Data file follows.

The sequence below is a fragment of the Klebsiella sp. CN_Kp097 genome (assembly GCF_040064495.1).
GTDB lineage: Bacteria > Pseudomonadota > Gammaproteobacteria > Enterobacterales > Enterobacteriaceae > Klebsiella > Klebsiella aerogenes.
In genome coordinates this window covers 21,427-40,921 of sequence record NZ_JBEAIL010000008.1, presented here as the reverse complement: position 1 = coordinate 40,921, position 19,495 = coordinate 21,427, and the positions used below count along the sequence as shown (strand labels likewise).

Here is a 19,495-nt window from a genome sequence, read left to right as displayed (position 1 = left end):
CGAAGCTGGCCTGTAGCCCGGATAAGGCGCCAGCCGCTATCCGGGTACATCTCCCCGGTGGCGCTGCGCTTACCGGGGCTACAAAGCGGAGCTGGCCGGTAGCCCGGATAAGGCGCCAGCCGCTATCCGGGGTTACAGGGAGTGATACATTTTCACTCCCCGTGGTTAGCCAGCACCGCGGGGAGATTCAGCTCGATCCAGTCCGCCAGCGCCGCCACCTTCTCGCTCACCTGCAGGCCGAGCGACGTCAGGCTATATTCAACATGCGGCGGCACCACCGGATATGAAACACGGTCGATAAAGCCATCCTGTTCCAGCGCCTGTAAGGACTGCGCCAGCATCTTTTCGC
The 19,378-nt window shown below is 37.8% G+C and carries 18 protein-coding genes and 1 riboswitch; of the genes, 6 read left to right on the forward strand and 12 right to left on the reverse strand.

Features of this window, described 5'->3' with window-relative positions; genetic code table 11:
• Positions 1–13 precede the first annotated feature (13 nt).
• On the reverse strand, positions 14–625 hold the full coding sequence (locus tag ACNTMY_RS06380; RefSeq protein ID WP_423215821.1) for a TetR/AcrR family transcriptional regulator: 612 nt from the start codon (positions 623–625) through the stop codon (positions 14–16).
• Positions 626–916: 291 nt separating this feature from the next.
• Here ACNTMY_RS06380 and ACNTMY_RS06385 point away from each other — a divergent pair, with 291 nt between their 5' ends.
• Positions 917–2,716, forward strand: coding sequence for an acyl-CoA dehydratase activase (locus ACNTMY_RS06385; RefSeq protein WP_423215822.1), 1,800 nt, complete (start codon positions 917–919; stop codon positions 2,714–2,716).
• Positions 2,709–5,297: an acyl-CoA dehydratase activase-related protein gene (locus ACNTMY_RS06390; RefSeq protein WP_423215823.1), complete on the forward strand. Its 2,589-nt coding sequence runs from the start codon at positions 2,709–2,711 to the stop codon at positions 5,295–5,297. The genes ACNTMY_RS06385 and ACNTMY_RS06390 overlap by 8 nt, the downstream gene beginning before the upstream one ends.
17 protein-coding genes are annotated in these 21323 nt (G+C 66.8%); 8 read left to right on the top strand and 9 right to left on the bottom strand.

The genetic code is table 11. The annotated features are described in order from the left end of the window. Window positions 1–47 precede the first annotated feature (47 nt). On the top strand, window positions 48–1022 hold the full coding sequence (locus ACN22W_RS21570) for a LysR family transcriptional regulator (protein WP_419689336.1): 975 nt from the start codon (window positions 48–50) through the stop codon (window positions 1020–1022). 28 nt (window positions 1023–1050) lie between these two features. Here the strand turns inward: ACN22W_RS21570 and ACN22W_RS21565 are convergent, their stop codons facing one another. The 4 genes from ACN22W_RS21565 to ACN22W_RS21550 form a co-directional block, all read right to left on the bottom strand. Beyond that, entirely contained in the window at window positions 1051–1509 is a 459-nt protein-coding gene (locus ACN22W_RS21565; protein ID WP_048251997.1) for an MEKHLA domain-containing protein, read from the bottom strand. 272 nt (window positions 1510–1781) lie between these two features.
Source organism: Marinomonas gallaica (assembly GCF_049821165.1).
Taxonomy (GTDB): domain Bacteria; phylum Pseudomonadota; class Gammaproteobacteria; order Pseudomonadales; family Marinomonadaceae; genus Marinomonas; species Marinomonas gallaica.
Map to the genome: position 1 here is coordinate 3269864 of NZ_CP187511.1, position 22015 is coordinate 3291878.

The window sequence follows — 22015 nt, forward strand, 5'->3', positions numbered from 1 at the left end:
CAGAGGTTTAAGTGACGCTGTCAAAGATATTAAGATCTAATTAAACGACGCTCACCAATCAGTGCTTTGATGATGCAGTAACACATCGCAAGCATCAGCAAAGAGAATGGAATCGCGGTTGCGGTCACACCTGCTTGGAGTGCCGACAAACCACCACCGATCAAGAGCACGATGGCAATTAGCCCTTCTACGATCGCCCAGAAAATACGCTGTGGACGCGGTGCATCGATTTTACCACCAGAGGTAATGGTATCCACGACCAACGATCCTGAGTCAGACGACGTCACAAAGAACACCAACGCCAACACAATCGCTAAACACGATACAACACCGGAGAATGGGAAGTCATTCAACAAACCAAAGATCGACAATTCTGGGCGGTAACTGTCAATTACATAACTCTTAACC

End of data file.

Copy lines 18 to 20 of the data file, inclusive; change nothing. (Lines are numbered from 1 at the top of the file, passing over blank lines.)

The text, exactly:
Map to the genome: position 1 here is coordinate 3269864 of NZ_CP187511.1, position 22015 is coordinate 3291878.

The window sequence follows — 22015 nt, forward strand, 5'->3', positions numbered from 1 at the left end:
CAGAGGTTTAAGTGACGCTGTCAAAGATATTAAGATCTAATTAAACGACGCTCACCAATCAGTGCTTTGATGATGCAGTAACACATCGCAAGCATCAGCAAAGAGAATGGAATCGCGGTTGCGGTCACACCTGCTTGGAGTGCCGACAAACCACCACCGATCAAGAGCACGATGGCAATTAGCCCTTCTACGATCGCCCAGAAAATACGCTGTGGACGCGGTGCATCGATTTTACCACCAGAGGTAATGGTATCCACGACCAACGATCCTGAGTCAGACGACGTCACAAAGAACACCAACGCCAACACAATCGCTAAACACGATACAACACCGGAGAATGGGAAGTCATTCAACAAACCAAAGATCGACAATTCTGGGCGGTAACTGTCAATTACATAACTCTTAACC